Majors force Dahlsens to abandon retail

Intense competition from DIY hardware giants Bunnings and Masters has taken a toll on regional hardware operator Dahlsens' retail businesses.

Intense competition from DIY hardware giants Bunnings and Masters has taken a toll on regional hardware operator Dahlsens' retail businesses.

The family-owned company that has been operating in regional Victoria since 1877 has put its last remaining retail outlet in Ballarat on the market.

Dahlsens recently wound back its retail hardware offering at its Traralgon and Albury sites and finalised the sale of its Sale, Horsham and Warragul outlets to Bunnings in February.

It had decided to reduce its exposure in retail hardware because of growing competition from Masters and Bunnings, the group's chief executive, Geoff Dahlsen, said.

"When you have two very wealthy corporates who are willing to throw around hundreds of millions of dollars, it's very difficult for an independent to compete," he said.

"We would rather focus on the trade where we can succeed and avoid the retail. We don't want to be caught in the crossfire."

Woolworths-owned Masters and Wesfarmers-owned Bunnings were notoriously unsuccessful in the trade side of the business, Mr Dahlsen said.

Dahlsens owns 18 trade stores in Victoria as well as outlets in Queensland, the Northern Territory, NSW and Western Australia. It also has five truss and frame manufacturing plants.

Ballarat is at the centre of intense competition between hardware outlets. Bunnings has an established presence but Masters is completing a new store in Learmonth Road, Wendouree.

Masters is also fighting the Australian Competition and Consumer Commission over its decision to acquire three G. Gay & Co hardware stores in the same city.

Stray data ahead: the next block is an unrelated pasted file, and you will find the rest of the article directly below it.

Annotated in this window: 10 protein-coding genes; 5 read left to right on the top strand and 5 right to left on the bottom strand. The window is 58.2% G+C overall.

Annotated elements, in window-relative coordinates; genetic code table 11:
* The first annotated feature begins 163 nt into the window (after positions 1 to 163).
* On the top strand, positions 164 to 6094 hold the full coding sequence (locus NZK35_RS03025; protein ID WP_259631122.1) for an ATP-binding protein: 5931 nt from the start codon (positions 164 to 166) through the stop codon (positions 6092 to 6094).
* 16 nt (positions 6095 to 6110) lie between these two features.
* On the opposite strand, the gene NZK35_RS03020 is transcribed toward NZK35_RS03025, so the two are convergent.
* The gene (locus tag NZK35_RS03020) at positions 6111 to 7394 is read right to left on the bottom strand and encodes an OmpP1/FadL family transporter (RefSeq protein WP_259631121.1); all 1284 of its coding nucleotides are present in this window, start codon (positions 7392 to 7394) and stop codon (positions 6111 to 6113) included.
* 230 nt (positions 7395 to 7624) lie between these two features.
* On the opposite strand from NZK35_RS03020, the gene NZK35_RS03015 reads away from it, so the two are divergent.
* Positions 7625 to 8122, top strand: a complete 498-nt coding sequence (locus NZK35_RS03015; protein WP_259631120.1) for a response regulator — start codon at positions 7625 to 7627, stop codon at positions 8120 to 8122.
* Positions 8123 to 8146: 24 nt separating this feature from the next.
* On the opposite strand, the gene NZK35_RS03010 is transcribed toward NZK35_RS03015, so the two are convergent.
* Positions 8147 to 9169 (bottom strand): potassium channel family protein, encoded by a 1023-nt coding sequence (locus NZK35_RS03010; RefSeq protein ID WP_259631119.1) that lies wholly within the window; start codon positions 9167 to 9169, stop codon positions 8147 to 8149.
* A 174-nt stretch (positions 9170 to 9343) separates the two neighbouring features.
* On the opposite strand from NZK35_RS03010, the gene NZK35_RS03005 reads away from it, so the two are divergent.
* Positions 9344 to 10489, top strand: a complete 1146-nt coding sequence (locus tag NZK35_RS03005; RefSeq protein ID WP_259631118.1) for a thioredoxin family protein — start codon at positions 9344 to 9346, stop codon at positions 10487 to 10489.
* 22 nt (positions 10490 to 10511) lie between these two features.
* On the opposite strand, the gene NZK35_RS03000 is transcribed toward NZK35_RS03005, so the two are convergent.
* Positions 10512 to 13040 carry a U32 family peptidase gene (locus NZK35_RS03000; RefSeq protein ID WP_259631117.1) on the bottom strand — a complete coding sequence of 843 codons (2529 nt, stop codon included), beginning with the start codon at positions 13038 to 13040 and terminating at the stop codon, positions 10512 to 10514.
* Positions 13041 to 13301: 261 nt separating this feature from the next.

"The ACCC is concerned about the removal of a key independent competitor from the market to the detriment of competition and local consumers," ACCC chairman Rod Sims said in October when the commission said it would oppose the merger.

Colliers International's Charles Kennedy, Andrew Lewis and Tom Noonan will sell the Dahlsens store in the Ballarat suburb of Sebastopol.

The hardware outlet, to be sold by expressions of interest closing on May 17, sits on a huge 15,400-square-metre site at 55-63 Albert Street that includes a 5365 sq m building space, 8240 sq m of hardstand and a sealed car park for 125 vehicles.

Mr Kennedy said it was in a key location in a major Ballarat retail precinct. Dahlsens owned the store for seven years. Before that it was a Coltman Mitre Ten, which began life during the gold rush era, he said.

"Bunnings is moving into smaller and smaller towns," Mr Dahlsen said.

"We have made the decision to get out of retail before they can cause any serious damage."

Mr Dahlsen said the ACCC should also focus on the majors' treatment of their suppliers.

"We hear numerous stories where that treatment is just too brutal," he said.

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